Wednesday, April 11, 2012

Fine print of structural unemployment

This is a follow up on an earlier post. I read the the Fed Atlanta blog post on the effects of the current recession on the earnings of re-employed construction workers (emphasis mine):

Using the SIPP, we investigated the wage changes workers experience before and after an unemployment spell when their new job is in a different industry. Is the wage effect of switching sectors larger for unemployed construction workers relative to those workers in other sectors?

I’m a little puzzled about why there is a sole focus only on those who changed industries especially if we want to get a sense of the extent of structural change. What would have been helpful is the proportion who changed sectors - for instance, of the total who were re-employed what is the percentage who changed sectors. Should we place as much weight on a structural explanation if only 10% of these re-employed were in new industries?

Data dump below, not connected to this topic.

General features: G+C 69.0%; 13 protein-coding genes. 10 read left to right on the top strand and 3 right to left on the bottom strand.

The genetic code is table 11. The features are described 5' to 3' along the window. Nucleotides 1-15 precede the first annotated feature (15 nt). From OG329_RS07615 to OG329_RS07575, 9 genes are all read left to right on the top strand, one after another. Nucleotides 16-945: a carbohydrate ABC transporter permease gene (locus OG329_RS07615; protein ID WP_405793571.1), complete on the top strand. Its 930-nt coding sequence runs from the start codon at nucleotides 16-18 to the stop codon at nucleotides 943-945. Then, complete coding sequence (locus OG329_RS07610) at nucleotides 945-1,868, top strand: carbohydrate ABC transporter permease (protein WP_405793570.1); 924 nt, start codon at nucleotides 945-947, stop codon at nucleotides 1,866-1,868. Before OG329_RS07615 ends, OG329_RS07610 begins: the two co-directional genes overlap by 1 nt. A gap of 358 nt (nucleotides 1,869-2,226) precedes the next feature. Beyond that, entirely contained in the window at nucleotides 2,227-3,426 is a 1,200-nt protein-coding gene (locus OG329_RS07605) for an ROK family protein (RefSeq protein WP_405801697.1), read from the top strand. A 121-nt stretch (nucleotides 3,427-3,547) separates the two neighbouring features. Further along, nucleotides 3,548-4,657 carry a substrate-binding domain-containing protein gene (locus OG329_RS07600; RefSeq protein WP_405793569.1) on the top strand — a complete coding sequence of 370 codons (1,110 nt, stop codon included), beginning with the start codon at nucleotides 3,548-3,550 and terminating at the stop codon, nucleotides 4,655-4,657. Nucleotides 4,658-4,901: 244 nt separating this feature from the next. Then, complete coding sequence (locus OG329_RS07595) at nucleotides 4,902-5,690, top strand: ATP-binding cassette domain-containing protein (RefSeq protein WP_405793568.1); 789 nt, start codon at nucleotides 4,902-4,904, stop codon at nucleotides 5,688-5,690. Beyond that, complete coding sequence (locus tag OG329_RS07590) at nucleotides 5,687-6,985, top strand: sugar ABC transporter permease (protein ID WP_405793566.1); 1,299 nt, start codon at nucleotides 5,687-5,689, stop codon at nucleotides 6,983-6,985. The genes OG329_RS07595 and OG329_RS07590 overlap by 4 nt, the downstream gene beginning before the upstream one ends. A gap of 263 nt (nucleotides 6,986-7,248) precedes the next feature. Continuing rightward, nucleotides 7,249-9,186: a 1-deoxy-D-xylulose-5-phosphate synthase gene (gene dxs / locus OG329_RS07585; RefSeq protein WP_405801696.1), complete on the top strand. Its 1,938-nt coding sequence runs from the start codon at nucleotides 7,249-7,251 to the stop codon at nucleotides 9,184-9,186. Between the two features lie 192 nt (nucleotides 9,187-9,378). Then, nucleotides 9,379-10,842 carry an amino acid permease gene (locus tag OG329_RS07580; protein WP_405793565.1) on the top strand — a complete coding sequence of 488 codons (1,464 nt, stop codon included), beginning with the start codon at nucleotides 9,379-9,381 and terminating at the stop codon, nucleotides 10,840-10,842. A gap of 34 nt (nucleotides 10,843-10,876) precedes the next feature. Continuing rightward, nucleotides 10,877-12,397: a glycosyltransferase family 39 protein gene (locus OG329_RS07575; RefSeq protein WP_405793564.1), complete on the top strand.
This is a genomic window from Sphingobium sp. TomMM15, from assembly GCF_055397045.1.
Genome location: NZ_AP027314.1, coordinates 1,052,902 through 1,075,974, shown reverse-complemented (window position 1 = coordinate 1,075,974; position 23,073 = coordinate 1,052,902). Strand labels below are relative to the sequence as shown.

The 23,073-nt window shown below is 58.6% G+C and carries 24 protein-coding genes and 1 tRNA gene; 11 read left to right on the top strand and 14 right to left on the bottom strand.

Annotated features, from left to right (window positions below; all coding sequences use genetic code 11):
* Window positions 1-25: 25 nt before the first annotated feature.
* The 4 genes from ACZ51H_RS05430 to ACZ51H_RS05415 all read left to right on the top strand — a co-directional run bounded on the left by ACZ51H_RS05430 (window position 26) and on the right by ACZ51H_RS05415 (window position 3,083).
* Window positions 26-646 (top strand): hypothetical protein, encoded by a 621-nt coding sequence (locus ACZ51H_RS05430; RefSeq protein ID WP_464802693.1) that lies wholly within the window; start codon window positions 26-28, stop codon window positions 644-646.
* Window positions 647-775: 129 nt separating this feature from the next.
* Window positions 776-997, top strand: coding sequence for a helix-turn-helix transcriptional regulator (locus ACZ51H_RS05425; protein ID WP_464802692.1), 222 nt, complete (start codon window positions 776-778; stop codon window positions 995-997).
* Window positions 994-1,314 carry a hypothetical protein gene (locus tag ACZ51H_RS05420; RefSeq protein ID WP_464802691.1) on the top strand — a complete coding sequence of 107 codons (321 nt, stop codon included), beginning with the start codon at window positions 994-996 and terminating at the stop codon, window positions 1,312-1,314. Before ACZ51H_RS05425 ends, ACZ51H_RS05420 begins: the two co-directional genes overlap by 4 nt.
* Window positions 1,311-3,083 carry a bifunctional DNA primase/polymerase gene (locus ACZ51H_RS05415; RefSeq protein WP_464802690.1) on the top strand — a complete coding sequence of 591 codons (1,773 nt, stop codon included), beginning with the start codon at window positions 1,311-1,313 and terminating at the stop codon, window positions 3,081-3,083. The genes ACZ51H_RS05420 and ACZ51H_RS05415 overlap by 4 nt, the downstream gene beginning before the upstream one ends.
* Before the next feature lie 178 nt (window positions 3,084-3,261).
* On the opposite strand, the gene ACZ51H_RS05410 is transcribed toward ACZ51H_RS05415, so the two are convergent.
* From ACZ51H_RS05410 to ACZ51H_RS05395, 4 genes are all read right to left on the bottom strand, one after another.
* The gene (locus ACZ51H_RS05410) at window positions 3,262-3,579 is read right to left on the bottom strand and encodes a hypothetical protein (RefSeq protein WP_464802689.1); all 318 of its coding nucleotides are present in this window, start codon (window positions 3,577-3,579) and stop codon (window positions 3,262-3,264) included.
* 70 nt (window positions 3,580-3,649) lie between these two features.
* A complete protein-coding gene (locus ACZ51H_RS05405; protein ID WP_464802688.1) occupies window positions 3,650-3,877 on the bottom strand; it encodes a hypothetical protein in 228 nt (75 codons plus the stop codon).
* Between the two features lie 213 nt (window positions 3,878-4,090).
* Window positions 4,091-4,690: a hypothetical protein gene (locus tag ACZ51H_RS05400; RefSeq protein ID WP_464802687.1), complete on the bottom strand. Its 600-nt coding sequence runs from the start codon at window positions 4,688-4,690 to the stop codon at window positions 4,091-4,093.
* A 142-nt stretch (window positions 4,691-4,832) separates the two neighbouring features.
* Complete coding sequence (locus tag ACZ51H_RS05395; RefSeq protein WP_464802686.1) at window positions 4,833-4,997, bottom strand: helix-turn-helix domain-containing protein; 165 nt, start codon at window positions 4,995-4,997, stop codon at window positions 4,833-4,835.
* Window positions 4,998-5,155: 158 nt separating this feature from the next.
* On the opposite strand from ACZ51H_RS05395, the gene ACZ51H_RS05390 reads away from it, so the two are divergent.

Update (4/12/2011): Another thought is that these changes in sector could be temporary and that when the economy picks up the these workers would go back to their original occupations/industries. This was a point made by Loungani and Rogerson (1989).

Alternatively, are skills industry specific or occupation specific? Looking just at industry changes may overstate the extent of structural change if skills are more occupation specific than industry specific.

No comments: